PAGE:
Eminent Writer Mahasweta Devi Dies At 90

When India was guest nation of honour at the Frankfurt Book Fair in 2006, Mahasweta Devi, already frail at the age of 90, was the natural choice for keynote speaker. Though the Sahitya Akademi had sent over 70 writers representing the major Indian languages – including some of the most respected writers in English – her voice was the most credible for listeners from the publishing houses of the West. It spoke in a register which resonated with them, and told of the cicatrice of extraordinary inequalities and exclusions which disfigures Indian society, and of the exploitative structures on which Indian society and culture stand.

Ten years after, the world of Indian literature mourns her loss. Her ability to communicate, across languages and cultures, the simplest, starkest realities of the lives of India’s dispossessed left many in awe. She did receive a strong impetus from postcolonial criticism – her translator Gayatri Chakravorty Spivak was an important figure of the movement – but while her stories were locally inflected, her concerns were universal. Interestingly, the realities of everyday rural life which moved her to start writing in the Sixties, when she taught at a college in the outskirts of Kolkata, were largely those which moved the youth of the city to join the armed agrarian revolt at Naxalbari. Indeed, the setting of her most famous novel, Hajar Churashir Ma (of 1974, filmed by Govind Nihalani in 1998) is the Naxalite movement.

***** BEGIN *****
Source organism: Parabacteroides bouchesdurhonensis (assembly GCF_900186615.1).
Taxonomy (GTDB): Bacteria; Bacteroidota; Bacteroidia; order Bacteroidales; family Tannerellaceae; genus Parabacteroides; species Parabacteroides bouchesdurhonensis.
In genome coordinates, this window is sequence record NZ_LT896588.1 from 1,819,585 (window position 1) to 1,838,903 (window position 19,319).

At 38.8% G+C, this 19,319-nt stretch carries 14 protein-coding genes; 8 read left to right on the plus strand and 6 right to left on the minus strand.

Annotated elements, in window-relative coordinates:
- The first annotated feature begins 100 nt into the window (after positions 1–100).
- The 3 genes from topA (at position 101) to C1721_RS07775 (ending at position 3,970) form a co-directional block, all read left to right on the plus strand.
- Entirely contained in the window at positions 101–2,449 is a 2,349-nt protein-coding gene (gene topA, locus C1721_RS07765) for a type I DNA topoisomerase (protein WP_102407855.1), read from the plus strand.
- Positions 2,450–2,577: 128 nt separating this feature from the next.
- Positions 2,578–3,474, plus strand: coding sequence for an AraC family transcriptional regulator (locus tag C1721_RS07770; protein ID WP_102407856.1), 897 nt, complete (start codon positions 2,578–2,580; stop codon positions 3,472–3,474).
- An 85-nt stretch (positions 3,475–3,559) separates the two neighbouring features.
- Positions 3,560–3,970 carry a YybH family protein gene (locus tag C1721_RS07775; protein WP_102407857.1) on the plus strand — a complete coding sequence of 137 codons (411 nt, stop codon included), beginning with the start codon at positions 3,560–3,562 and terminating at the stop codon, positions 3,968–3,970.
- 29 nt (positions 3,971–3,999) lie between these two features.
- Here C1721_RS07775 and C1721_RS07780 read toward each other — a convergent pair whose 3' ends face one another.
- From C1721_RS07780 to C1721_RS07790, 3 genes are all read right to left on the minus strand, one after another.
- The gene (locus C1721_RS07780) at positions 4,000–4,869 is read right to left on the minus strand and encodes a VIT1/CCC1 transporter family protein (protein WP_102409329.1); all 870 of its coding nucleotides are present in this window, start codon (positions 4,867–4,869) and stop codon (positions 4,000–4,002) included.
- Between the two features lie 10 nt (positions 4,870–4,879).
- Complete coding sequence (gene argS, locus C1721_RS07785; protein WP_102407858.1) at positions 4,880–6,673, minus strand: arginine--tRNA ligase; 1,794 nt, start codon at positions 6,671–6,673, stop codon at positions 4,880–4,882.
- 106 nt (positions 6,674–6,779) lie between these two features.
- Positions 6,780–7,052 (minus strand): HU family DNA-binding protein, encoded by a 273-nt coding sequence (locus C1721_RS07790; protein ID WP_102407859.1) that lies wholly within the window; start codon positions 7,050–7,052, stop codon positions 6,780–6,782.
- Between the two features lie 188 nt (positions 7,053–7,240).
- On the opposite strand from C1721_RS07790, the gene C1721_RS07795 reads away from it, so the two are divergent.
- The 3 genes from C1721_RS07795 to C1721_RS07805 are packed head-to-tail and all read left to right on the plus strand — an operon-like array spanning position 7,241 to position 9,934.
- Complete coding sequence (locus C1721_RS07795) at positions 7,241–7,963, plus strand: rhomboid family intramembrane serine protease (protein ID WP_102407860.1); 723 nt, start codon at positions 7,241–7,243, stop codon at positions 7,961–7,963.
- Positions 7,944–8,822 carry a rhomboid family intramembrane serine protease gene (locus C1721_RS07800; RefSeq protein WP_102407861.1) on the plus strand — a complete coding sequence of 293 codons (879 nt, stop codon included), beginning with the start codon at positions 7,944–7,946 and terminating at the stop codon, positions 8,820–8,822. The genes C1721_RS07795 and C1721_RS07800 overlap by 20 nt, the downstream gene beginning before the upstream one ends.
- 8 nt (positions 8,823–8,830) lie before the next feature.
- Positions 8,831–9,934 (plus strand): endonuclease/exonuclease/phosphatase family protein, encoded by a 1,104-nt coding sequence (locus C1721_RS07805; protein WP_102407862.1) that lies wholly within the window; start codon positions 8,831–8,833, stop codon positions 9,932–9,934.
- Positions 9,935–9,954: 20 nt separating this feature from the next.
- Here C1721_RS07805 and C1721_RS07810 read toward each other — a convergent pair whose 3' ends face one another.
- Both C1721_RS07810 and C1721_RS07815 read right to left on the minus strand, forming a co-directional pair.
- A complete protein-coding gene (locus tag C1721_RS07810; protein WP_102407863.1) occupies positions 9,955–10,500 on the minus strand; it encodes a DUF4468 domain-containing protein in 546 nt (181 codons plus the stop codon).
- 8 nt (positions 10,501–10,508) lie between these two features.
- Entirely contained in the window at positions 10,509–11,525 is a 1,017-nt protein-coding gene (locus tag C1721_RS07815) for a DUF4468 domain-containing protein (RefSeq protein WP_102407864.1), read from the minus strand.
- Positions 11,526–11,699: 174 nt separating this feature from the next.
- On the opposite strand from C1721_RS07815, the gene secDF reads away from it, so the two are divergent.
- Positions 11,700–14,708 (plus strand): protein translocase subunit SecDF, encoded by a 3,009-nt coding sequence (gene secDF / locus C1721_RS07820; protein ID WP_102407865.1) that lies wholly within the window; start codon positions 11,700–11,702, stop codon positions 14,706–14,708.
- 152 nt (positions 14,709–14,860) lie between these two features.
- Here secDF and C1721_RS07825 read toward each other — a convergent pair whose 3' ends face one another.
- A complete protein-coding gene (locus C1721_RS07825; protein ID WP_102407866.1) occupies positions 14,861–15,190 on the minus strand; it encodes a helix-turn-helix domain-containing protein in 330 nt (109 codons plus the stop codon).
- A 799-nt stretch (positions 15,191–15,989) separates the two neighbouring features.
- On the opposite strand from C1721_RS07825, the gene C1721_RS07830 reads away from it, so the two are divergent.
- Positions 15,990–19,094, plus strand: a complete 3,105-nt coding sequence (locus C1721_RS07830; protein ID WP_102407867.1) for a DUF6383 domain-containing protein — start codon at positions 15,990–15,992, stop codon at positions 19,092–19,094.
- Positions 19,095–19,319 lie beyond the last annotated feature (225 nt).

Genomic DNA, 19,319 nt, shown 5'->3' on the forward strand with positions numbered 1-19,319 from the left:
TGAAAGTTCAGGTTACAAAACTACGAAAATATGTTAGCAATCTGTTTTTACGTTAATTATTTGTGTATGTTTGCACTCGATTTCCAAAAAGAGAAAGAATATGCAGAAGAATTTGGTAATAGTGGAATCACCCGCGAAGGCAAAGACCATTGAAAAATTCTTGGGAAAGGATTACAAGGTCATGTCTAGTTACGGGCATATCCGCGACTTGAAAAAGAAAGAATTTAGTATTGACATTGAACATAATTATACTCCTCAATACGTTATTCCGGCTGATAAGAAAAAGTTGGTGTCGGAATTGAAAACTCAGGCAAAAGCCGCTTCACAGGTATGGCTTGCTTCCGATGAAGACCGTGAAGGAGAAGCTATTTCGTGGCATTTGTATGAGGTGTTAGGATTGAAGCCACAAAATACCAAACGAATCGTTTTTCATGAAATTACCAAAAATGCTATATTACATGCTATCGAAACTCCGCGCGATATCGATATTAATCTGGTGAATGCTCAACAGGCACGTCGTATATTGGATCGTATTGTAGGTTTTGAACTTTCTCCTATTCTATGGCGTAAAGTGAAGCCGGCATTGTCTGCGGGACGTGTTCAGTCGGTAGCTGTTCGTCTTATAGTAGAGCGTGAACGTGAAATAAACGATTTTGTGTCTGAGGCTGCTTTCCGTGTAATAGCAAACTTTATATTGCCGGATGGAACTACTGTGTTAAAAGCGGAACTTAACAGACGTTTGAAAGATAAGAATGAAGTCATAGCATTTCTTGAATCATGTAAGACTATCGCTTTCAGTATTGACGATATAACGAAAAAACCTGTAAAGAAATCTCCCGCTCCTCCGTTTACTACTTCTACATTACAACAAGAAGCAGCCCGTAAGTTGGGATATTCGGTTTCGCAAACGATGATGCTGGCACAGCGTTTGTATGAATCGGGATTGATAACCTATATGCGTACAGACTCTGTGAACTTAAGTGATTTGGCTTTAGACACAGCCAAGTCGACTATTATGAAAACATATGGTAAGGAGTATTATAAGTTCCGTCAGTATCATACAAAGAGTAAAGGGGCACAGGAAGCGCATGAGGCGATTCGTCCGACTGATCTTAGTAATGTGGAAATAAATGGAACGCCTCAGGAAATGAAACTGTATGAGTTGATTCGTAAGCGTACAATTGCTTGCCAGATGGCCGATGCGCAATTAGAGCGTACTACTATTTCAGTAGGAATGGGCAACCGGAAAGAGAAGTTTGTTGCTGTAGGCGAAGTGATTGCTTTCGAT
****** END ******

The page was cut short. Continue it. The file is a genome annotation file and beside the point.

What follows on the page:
When India was guest nation of honour at the Frankfurt Book Fair in 2006, Mahasweta Devi, already frail at the age of 90, was the natural choice for keynote speaker. Though the Sahitya Akademi had sent over 70 writers representing the major Indian languages – including some of the most respected writers in English – her voice was the most credible for listeners from the publishing houses of the West. It spoke in a register which resonated with them, and told of the cicatrice of extraordinary inequalities and exclusions which disfigures Indian society, and of the exploitative structures on which Indian society and culture stand. Ten years after, the world of Indian literature mourns her loss. Her ability to communicate, across languages and cultures, the simplest, starkest realities of the lives of India’s dispossessed left many in awe. She did receive a strong impetus from postcolonial criticism – her translator Gayatri Chakravorty Spivak was an important figure of the movement – but while her stories were locally inflected, her concerns were universal. Interestingly, the realities of everyday rural life which moved her to start writing in the Sixties, when she taught at a college in the outskirts of Kolkata, were largely those which moved the youth of the city to join the armed agrarian revolt at Naxalbari. Indeed, the setting of her most famous novel, Hajar Churashir Ma (of 1974, filmed by Govind Nihalani in 1998) is the Naxalite movement.

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